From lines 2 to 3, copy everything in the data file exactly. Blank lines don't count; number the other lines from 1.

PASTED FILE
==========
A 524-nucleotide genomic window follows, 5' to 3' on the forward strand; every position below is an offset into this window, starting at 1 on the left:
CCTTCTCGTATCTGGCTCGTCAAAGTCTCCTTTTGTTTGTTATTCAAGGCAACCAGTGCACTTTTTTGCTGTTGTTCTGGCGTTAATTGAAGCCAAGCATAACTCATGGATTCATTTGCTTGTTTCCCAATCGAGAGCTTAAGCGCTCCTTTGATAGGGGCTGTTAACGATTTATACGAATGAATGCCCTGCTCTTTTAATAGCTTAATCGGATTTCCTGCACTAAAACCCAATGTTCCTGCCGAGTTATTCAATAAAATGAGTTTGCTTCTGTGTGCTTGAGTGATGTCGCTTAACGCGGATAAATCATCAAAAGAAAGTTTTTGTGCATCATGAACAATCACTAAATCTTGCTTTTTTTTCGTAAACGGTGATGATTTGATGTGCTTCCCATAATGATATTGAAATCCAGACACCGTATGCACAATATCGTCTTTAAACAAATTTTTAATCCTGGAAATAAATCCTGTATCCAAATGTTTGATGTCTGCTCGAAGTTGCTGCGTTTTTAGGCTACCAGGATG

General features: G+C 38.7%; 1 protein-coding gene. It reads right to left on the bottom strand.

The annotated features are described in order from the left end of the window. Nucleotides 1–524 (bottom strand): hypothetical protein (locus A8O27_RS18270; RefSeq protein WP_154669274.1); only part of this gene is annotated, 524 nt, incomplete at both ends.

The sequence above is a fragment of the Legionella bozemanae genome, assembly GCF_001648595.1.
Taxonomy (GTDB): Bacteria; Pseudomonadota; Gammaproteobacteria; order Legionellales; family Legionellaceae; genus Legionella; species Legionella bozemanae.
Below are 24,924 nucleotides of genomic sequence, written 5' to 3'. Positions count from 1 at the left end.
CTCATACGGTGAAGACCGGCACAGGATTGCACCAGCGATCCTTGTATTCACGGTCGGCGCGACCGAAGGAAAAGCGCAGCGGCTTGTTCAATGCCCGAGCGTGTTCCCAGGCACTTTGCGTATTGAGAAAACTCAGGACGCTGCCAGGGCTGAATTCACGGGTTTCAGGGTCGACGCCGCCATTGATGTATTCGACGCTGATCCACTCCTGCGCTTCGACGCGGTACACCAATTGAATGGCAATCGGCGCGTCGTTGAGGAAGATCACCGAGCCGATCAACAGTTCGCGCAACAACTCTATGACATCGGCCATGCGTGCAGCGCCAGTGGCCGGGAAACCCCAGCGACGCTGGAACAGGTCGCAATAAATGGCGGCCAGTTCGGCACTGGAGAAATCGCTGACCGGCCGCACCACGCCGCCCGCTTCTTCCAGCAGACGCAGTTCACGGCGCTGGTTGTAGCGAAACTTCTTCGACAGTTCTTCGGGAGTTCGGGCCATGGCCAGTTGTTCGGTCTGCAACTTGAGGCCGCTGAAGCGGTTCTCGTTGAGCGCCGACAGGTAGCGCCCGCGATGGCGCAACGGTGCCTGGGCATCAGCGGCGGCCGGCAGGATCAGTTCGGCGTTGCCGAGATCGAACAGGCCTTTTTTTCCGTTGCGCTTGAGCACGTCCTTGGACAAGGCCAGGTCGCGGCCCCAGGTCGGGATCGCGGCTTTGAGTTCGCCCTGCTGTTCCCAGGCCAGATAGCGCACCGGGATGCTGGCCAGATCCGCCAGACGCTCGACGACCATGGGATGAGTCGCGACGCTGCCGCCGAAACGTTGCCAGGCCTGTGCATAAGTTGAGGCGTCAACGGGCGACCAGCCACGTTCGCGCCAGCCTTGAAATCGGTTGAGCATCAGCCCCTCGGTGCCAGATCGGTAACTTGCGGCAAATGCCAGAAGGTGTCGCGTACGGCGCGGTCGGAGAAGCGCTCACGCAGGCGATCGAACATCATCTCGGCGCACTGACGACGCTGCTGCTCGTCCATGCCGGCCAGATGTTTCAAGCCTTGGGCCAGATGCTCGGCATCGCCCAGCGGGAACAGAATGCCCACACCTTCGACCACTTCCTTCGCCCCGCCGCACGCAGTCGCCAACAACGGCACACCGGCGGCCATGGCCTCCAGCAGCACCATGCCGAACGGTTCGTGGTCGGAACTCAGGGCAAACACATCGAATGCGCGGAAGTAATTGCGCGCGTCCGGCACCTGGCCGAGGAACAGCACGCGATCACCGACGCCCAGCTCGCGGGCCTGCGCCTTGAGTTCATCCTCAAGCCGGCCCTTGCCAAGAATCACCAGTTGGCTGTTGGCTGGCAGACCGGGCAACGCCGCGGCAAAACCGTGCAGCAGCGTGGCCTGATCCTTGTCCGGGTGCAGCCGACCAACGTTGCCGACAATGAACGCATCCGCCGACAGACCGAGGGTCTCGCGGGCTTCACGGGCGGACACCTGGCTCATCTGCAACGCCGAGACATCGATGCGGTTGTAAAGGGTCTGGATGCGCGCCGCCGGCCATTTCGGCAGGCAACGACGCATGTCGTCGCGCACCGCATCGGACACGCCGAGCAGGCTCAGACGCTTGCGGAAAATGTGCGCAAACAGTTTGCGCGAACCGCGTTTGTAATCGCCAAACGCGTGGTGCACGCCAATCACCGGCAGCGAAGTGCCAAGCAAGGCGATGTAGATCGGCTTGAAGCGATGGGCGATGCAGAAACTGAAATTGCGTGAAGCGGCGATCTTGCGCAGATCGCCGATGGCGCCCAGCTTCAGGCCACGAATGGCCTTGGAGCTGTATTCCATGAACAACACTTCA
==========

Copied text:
CCTTCTCGTATCTGGCTCGTCAAAGTCTCCTTTTGTTTGTTATTCAAGGCAACCAGTGCACTTTTTTGCTGTTGTTCTGGCGTTAATTGAAGCCAAGCATAACTCATGGATTCATTTGCTTGTTTCCCAATCGAGAGCTTAAGCGCTCCTTTGATAGGGGCTGTTAACGATTTATACGAATGAATGCCCTGCTCTTTTAATAGCTTAATCGGATTTCCTGCACTAAAACCCAATGTTCCTGCCGAGTTATTCAATAAAATGAGTTTGCTTCTGTGTGCTTGAGTGATGTCGCTTAACGCGGATAAATCATCAAAAGAAAGTTTTTGTGCATCATGAACAATCACTAAATCTTGCTTTTTTTTCGTAAACGGTGATGATTTGATGTGCTTCCCATAATGATATTGAAATCCAGACACCGTATGCACAATATCGTCTTTAAACAAATTTTTAATCCTGGAAATAAATCCTGTATCCAAATGTTTGATGTCTGCTCGAAGTTGCTGCGTTTTTAGGCTACCAGGATG

General features: G+C 38.7%; 1 protein-coding gene. It reads right to left on the bottom strand.